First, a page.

Unfinished Business, Doctor Who, Dr. Who, Chris Eccleston, Christopher Eccleston, Doctor who Fiction

"Wow!" Ray exclaimed. She turned from the console screen and went to the TARDIS door. She wanted to see this for real.

If it WAS real.

"It can't be real. Those are NOT boats - actual sailing boats - sea-going boats - sailing in space."

The Doctor came to her side as she counted twelve of the amazing vessels around, above and below the TARDIS. Their riding lights gave them an ethereal glow against the purple-black starfield, adding to the whole impossibility of them.

He was glad that she was impressed – even excited. She had been a little down since Jes, having taken leave to travel with them, was recalled to the Space Corps to deal with an unexpected crisis. He promised to come back once the emergency was settled, but she didn’t know when that might be. THIS might be a good diversion for her.

"Galway Hookers," he said.

"Come again?" Ray knew two uses of the word 'hooker'. One was to do with rugby, a subject that, being Welsh, she couldn't avoid knowing about.

The other use was one a well brought up Welsh woman didn't talk about.

Neither seemed to have anything to do with Galway, a county in Ireland, and what did THAT have to do with these incredible boats in space?

"A Galway Hooker is a traditional fishing boat from the west of Ireland," The Doctor explained. "These space ships are styled on the form. Of course, the outer appearance is purely aesthetic. There is a perfectly ordinary cigar-shaped spaceship beneath the façade. The sails are functional in much the same way as the sails of a sailing ship, except instead of catching wind these are light collectors, gathering solar energy from the stars to power the ships. They are much bigger than the sailing ships, very roomy inside."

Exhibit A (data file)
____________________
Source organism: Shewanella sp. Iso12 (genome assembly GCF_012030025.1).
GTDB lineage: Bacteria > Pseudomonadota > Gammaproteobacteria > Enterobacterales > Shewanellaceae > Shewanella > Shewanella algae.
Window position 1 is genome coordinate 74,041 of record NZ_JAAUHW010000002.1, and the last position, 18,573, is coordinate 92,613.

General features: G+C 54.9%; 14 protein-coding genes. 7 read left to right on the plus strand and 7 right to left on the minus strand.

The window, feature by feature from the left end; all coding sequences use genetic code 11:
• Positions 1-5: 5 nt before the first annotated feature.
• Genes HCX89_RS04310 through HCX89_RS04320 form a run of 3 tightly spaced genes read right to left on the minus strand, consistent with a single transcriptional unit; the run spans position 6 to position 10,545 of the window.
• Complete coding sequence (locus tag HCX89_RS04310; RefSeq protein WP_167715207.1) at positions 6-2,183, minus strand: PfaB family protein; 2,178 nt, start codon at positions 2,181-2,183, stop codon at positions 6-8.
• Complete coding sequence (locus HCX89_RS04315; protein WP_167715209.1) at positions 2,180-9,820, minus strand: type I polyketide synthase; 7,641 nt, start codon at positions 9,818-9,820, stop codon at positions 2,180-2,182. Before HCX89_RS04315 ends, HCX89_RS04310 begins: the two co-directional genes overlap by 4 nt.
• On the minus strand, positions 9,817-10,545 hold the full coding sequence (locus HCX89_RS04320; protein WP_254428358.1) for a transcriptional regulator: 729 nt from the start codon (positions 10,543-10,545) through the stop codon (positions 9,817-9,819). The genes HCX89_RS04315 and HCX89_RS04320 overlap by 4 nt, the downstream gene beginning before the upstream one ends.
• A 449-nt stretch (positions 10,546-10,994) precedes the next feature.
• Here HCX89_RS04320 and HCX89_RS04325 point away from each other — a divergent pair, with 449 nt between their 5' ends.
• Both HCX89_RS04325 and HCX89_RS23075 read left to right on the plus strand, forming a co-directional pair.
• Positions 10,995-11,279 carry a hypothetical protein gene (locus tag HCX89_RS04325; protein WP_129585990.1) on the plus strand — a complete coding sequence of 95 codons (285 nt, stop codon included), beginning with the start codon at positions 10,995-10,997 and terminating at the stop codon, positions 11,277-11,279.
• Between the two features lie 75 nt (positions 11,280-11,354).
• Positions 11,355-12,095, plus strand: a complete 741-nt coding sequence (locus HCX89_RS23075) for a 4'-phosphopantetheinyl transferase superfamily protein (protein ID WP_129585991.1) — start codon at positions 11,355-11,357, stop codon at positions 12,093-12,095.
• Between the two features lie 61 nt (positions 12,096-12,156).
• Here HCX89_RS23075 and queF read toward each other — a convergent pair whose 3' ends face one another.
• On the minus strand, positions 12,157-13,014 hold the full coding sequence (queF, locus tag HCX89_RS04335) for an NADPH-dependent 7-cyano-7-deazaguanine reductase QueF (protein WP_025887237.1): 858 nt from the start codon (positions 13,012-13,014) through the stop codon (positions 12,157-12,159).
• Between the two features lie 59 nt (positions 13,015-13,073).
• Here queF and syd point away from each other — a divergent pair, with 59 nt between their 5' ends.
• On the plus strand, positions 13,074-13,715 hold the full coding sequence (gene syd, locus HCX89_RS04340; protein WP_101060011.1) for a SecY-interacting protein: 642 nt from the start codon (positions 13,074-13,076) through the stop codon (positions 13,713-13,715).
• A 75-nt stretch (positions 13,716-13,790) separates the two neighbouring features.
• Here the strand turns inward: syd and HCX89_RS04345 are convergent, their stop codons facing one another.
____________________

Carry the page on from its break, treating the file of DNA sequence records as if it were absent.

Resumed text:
"And what are they doing out here in space?" Ray asked. One of the boats was closing in on the TARDIS. She could see a name on the prow. Rí na Chladach.

"King of the Claddagh?" Ray translated. She didn’t read Irish usually, at least not without help from the TARDIS technology, but she was fluent in Welsh and one Celtic language wasn’t too far different from another. “Nice name for a boat, even a space one.”

They spotted a man standing by the mast and waving to them.

"Ahoy, travellers,” he called out. “Heave to and come aboard. Meet the crew and have a drink with us."

"That sounds friendly enough," The Doctor said. "Let's go and socialise."

He went back to the console and manually guided the TARDIS until it was alongside the boat. Ray felt a slight jolt and heard a fizz of electricity.

“Electronic mooring," The Doctor explained as he came back and took her hand. "The TARDIS is 'tied' to the boat until we're ready to part company."

He stepped over the TARDIS threshold and onto the deck of the boat, bringing Ray with him. She looked up and around, feeling oddly vulnerable with nothing but empty space on all sides. Of course, she guessed, there had to be some sort of force field that created an air supply and gravity on deck. She mentioned it to The Doctor and he confirmed her guess.

"It takes a lot of power to maintain, though," he added. "They put it on especially for us.”

"Good day to you," said the man who had invited them. He was dressed in an Aran sweater and corduroy trousers just like the sort of hardy fisherman who would have been aboard the sea-going boat this one emulated.

He introduced himself as Bríain Ó Murchú, First Mate aboard the Rí na Chladach.

"I'm The Doctor, and this is Rachel," The Doctor said in reply.

"Come and meet the King himself," Ó Murchú told them.

“King?” Ray whispered to The Doctor.

“It’ll make sense in due time,” he assured her.